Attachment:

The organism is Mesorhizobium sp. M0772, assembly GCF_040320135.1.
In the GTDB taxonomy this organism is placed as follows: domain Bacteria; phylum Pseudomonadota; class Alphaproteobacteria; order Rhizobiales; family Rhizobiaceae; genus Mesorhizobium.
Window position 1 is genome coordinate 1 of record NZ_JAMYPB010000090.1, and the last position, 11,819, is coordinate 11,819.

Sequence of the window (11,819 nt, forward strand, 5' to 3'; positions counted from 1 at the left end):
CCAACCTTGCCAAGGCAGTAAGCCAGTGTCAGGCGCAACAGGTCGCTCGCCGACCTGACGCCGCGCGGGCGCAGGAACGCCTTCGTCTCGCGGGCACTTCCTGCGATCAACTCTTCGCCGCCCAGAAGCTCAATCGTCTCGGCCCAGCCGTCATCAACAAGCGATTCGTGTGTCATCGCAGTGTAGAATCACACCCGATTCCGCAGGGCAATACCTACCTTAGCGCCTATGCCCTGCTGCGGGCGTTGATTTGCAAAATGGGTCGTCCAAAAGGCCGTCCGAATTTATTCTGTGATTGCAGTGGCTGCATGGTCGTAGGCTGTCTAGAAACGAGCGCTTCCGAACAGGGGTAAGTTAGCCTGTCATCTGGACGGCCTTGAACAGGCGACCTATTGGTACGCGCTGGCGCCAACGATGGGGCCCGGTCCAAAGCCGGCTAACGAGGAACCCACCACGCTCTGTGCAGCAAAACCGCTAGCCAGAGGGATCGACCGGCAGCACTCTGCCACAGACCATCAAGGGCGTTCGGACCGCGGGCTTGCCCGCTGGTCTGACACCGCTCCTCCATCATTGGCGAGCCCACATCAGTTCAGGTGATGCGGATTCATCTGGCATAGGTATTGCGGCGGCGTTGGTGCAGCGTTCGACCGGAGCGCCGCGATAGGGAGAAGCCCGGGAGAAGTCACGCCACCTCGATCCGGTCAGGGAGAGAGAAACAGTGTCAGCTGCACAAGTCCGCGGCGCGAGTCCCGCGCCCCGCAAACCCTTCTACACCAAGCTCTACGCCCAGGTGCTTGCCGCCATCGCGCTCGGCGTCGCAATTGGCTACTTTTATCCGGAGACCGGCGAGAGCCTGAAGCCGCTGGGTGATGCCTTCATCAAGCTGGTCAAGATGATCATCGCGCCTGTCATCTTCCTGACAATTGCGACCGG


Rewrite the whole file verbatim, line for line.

The organism is Mesorhizobium sp. M0772, assembly GCF_040320135.1.
In the GTDB taxonomy this organism is placed as follows: domain Bacteria; phylum Pseudomonadota; class Alphaproteobacteria; order Rhizobiales; family Rhizobiaceae; genus Mesorhizobium.
Window position 1 is genome coordinate 1 of record NZ_JAMYPB010000090.1, and the last position, 11,819, is coordinate 11,819.

Sequence of the window (11,819 nt, forward strand, 5' to 3'; positions counted from 1 at the left end):
CCAACCTTGCCAAGGCAGTAAGCCAGTGTCAGGCGCAACAGGTCGCTCGCCGACCTGACGCCGCGCGGGCGCAGGAACGCCTTCGTCTCGCGGGCACTTCCTGCGATCAACTCTTCGCCGCCCAGAAGCTCAATCGTCTCGGCCCAGCCGTCATCAACAAGCGATTCGTGTGTCATCGCAGTGTAGAATCACACCCGATTCCGCAGGGCAATACCTACCTTAGCGCCTATGCCCTGCTGCGGGCGTTGATTTGCAAAATGGGTCGTCCAAAAGGCCGTCCGAATTTATTCTGTGATTGCAGTGGCTGCATGGTCGTAGGCTGTCTAGAAACGAGCGCTTCCGAACAGGGGTAAGTTAGCCTGTCATCTGGACGGCCTTGAACAGGCGACCTATTGGTACGCGCTGGCGCCAACGATGGGGCCCGGTCCAAAGCCGGCTAACGAGGAACCCACCACGCTCTGTGCAGCAAAACCGCTAGCCAGAGGGATCGACCGGCAGCACTCTGCCACAGACCATCAAGGGCGTTCGGACCGCGGGCTTGCCCGCTGGTCTGACACCGCTCCTCCATCATTGGCGAGCCCACATCAGTTCAGGTGATGCGGATTCATCTGGCATAGGTATTGCGGCGGCGTTGGTGCAGCGTTCGACCGGAGCGCCGCGATAGGGAGAAGCCCGGGAGAAGTCACGCCACCTCGATCCGGTCAGGGAGAGAGAAACAGTGTCAGCTGCACAAGTCCGCGGCGCGAGTCCCGCGCCCCGCAAACCCTTCTACACCAAGCTCTACGCCCAGGTGCTTGCCGCCATCGCGCTCGGCGTCGCAATTGGCTACTTTTATCCGGAGACCGGCGAGAGCCTGAAGCCGCTGGGTGATGCCTTCATCAAGCTGGTCAAGATGATCATCGCGCCTGTCATCTTCCTGACAATTGCGACCGG